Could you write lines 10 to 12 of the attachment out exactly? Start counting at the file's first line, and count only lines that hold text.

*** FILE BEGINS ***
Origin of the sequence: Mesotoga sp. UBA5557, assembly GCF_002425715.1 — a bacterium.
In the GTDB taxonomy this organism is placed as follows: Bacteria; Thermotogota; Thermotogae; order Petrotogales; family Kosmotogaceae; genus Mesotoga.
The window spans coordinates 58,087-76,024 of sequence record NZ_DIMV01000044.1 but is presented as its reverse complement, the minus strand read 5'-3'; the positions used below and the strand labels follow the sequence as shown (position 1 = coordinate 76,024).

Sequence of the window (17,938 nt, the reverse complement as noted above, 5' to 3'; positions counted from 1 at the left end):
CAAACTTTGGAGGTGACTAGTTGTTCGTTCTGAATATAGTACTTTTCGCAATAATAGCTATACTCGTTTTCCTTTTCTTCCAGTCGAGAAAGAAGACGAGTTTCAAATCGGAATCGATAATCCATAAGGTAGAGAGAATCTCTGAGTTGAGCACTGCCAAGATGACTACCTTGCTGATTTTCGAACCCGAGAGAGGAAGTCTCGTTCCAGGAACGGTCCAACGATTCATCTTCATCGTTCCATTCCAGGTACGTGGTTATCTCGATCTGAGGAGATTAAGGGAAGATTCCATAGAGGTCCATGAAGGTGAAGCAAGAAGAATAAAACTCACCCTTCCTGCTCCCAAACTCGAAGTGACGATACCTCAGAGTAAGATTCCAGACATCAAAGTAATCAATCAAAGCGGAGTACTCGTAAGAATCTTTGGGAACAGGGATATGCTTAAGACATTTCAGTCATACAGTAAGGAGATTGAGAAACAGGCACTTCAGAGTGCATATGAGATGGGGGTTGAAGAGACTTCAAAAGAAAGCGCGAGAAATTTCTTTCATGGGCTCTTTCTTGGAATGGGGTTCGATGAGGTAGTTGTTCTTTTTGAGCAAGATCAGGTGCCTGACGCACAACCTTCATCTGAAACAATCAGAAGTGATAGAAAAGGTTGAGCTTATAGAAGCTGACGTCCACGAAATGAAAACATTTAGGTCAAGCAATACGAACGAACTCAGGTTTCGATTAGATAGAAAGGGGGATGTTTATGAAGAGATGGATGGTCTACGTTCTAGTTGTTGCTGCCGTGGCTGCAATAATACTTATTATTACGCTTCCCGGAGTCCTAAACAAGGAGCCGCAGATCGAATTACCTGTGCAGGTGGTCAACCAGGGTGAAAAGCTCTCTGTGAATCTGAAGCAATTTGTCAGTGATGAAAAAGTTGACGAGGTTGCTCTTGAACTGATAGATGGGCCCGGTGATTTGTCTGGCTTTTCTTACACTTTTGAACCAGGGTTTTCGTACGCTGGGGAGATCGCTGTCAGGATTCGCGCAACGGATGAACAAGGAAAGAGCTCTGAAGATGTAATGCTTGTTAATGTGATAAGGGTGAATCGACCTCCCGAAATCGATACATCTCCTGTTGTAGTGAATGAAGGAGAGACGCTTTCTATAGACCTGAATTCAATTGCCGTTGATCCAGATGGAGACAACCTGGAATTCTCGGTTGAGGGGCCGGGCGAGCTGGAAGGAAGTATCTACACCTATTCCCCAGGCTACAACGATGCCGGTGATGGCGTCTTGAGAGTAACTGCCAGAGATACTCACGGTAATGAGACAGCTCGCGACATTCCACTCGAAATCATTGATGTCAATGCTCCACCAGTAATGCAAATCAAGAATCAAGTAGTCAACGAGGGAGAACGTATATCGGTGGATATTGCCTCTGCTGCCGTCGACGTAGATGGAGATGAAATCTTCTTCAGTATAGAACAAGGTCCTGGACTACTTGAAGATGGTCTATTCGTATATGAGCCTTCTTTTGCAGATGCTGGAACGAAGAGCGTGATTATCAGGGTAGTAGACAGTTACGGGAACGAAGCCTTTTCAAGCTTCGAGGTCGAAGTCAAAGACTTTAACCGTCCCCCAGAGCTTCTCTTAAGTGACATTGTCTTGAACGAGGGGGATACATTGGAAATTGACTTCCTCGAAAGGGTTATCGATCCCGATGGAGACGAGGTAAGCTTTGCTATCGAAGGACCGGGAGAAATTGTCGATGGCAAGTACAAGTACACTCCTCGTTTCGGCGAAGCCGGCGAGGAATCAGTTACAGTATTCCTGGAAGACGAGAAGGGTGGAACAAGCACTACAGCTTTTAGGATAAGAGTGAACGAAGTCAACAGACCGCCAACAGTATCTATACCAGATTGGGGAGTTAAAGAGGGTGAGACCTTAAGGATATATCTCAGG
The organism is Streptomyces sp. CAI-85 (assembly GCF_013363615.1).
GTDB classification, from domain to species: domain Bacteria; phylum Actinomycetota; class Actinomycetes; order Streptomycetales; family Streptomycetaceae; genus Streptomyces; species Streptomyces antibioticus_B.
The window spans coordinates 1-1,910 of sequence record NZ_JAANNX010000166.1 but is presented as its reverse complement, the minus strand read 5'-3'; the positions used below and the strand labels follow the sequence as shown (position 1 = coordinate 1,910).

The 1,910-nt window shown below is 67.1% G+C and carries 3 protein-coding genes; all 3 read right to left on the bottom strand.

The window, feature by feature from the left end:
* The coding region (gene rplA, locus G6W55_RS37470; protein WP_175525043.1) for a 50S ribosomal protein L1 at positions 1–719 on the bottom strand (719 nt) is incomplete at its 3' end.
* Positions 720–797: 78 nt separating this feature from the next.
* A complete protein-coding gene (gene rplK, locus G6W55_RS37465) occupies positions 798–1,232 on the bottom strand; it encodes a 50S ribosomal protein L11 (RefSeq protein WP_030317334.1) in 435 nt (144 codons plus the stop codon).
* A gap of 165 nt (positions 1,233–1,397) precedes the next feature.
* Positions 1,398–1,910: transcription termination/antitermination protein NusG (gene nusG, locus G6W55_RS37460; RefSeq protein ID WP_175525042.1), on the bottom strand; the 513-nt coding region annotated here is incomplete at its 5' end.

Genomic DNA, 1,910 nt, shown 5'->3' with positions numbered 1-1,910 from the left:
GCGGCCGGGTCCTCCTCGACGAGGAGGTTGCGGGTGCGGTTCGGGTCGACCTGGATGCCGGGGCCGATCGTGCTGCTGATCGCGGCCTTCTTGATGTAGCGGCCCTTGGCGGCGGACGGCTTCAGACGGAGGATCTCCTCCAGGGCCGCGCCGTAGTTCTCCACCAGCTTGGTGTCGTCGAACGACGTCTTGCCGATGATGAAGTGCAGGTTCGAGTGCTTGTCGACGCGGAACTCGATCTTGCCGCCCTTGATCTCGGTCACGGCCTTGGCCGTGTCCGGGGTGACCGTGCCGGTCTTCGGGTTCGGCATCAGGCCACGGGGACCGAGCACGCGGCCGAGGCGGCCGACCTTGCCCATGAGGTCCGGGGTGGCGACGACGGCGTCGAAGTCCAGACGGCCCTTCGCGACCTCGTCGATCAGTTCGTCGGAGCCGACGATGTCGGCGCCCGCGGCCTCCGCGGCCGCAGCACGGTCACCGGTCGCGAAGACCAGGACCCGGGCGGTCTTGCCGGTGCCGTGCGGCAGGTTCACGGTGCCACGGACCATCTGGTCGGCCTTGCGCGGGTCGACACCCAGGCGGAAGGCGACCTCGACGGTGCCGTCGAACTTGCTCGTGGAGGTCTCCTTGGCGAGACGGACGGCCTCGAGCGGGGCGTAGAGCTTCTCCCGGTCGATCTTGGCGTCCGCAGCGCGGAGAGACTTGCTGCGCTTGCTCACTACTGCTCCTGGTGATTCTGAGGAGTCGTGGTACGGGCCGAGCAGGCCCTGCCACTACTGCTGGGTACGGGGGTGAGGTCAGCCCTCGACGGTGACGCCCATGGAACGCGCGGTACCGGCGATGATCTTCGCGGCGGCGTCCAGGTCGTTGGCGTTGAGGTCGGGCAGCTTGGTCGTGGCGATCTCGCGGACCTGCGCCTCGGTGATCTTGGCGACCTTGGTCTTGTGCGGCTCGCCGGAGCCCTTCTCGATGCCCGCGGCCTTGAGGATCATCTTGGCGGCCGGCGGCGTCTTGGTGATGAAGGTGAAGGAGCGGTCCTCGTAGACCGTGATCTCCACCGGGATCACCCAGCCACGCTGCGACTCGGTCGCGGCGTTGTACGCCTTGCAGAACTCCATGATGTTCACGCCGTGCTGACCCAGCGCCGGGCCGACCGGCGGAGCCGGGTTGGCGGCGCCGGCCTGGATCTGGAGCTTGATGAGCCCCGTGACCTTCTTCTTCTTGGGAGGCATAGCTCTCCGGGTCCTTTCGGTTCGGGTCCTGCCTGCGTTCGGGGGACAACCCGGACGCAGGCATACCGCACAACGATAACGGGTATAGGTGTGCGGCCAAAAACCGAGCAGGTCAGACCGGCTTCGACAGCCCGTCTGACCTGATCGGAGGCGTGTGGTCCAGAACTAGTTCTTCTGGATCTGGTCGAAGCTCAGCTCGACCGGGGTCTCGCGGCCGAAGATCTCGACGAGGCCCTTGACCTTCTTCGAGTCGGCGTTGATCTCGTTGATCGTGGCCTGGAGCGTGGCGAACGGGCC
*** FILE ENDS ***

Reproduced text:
The window, feature by feature from the left end:
* The coding region (gene rplA, locus G6W55_RS37470; protein WP_175525043.1) for a 50S ribosomal protein L1 at positions 1–719 on the bottom strand (719 nt) is incomplete at its 3' end.
* Positions 720–797: 78 nt separating this feature from the next.